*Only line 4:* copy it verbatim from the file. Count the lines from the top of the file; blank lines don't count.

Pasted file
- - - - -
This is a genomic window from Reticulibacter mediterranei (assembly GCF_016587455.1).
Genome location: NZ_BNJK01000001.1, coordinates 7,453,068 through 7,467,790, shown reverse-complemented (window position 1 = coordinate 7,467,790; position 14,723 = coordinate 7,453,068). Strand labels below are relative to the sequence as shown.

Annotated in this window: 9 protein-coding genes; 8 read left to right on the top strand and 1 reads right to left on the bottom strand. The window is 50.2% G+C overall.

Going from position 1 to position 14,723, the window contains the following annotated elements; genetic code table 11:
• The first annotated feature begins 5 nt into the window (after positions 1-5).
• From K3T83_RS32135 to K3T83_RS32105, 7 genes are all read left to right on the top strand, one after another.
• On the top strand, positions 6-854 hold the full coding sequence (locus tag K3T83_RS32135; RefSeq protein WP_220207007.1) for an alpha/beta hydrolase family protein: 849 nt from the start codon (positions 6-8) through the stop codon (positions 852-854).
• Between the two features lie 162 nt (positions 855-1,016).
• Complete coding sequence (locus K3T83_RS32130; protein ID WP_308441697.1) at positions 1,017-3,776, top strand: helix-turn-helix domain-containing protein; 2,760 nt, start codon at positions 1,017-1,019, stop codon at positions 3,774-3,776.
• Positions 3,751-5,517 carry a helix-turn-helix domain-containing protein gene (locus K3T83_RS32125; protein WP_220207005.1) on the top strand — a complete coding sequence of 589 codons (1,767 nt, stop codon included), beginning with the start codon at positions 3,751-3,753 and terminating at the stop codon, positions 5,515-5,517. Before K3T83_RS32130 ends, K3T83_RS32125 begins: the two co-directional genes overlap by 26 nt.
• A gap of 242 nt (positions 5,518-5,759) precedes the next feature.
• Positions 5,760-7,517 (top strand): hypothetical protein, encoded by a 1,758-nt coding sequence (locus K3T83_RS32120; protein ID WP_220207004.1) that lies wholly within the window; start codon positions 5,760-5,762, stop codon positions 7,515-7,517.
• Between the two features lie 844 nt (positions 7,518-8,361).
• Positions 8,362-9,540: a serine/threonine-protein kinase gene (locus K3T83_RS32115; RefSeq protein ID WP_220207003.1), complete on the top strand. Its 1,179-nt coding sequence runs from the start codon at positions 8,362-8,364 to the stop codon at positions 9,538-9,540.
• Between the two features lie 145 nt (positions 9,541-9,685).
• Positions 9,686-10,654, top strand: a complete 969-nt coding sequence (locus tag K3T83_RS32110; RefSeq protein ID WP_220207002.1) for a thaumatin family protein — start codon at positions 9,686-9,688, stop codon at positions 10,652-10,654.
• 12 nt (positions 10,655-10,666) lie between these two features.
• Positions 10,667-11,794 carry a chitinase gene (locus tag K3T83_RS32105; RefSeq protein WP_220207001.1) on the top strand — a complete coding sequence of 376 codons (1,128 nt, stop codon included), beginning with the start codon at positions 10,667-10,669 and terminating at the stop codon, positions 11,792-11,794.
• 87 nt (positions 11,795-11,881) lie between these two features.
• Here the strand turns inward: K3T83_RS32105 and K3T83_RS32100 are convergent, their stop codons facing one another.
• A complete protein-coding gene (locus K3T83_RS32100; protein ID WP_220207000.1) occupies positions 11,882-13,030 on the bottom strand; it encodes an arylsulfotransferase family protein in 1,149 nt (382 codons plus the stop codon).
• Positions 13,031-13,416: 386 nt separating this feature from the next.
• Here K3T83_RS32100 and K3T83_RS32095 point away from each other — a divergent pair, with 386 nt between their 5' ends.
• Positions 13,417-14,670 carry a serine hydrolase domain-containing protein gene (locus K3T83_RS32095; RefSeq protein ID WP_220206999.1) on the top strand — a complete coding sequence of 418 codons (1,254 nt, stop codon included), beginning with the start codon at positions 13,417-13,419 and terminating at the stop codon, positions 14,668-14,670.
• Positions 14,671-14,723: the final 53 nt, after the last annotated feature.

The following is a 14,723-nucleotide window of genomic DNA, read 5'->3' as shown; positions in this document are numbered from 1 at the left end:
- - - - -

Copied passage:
Going from position 1 to position 14,723, the window contains the following annotated elements; genetic code table 11: